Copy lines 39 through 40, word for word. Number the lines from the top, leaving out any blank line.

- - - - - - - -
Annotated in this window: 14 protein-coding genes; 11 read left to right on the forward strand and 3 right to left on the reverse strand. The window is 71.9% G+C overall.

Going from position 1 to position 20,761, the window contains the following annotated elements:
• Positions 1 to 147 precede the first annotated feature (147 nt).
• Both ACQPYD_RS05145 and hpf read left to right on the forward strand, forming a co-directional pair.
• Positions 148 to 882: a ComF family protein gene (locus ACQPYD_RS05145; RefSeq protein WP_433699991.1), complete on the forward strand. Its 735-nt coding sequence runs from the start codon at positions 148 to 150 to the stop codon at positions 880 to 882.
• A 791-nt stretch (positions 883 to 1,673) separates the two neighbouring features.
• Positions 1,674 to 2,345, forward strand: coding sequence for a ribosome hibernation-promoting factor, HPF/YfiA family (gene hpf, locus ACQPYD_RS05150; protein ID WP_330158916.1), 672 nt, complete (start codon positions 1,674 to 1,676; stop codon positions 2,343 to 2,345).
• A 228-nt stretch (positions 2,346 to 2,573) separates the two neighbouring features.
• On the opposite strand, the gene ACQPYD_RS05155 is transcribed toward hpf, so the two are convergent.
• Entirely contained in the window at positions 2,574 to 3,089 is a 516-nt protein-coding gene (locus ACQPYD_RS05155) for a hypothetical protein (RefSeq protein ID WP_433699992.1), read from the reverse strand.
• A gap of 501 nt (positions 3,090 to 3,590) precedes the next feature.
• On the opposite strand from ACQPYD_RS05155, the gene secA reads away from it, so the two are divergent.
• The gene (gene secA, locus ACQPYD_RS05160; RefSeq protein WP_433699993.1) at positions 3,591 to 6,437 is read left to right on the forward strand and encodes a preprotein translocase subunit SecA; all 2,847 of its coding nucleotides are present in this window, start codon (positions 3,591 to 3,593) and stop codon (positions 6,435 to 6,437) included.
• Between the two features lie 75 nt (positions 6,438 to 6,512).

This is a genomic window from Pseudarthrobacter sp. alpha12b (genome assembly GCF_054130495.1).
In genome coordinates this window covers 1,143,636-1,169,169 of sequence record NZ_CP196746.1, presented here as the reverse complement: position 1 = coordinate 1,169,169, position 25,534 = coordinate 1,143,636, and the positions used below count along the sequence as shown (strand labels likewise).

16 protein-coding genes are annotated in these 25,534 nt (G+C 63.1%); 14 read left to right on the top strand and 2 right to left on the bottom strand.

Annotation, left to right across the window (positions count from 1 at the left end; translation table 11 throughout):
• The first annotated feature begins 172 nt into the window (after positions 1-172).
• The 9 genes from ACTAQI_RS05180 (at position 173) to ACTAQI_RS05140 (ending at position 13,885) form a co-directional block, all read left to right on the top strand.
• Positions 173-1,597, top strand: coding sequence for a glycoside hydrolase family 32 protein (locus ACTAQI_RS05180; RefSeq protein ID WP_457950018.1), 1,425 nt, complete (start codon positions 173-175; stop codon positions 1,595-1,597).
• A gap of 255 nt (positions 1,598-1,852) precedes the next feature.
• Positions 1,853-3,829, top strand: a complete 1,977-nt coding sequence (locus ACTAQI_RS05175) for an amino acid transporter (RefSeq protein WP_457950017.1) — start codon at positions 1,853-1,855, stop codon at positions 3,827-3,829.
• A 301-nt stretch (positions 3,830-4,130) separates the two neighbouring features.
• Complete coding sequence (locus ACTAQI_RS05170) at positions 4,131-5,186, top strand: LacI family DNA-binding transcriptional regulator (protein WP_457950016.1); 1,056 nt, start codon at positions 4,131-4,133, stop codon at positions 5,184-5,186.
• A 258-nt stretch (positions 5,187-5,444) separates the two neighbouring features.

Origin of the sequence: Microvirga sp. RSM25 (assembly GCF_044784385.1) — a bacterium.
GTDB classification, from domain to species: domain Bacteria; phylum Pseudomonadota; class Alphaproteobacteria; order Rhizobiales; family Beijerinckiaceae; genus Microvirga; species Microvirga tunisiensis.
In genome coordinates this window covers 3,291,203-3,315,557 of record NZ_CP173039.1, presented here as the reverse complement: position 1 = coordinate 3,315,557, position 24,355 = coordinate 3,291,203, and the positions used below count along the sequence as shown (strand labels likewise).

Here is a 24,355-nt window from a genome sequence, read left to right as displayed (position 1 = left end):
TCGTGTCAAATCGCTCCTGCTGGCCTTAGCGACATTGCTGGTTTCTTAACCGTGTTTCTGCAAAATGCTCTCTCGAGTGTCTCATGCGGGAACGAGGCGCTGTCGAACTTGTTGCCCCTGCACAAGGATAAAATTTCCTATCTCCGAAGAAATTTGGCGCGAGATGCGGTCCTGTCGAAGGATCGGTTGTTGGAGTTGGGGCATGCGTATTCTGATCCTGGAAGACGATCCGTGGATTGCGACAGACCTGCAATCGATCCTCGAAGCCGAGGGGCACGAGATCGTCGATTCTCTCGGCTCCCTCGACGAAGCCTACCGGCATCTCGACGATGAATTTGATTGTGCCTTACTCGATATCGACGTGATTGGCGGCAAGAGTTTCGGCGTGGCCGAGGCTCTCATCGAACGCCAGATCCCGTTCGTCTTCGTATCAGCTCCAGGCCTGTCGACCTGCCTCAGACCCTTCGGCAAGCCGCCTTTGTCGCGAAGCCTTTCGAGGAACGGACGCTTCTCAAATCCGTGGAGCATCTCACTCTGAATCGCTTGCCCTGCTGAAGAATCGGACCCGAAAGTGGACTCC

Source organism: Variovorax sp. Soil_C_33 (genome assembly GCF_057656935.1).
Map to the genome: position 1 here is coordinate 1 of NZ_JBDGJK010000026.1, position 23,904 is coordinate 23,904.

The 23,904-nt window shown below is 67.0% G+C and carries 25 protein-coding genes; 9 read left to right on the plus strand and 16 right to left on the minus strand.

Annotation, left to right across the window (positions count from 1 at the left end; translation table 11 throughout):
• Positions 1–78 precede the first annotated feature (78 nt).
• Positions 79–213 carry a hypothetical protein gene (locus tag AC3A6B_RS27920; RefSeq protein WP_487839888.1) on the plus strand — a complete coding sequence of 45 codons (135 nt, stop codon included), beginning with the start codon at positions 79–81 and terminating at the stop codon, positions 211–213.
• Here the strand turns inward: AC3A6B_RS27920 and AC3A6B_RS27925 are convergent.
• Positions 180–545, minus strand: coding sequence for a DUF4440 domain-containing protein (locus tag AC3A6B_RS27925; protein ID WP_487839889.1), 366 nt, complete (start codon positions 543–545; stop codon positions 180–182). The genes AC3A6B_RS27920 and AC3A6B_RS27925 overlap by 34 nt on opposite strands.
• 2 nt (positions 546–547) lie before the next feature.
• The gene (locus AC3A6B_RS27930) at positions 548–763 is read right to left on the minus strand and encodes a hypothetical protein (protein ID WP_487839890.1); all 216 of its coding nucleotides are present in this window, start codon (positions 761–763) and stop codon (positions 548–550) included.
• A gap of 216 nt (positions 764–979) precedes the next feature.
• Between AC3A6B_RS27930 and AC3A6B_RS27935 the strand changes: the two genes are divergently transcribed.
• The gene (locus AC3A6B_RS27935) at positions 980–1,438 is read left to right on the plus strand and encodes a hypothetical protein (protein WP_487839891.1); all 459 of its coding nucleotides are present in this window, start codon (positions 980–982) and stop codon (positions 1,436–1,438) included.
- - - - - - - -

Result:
• Positions 180–545, minus strand: coding sequence for a DUF4440 domain-containing protein (locus tag AC3A6B_RS27925; protein ID WP_487839889.1), 366 nt, complete (start codon positions 543–545; stop codon positions 180–182). The genes AC3A6B_RS27920 and AC3A6B_RS27925 overlap by 34 nt on opposite strands.
• 2 nt (positions 546–547) lie before the next feature.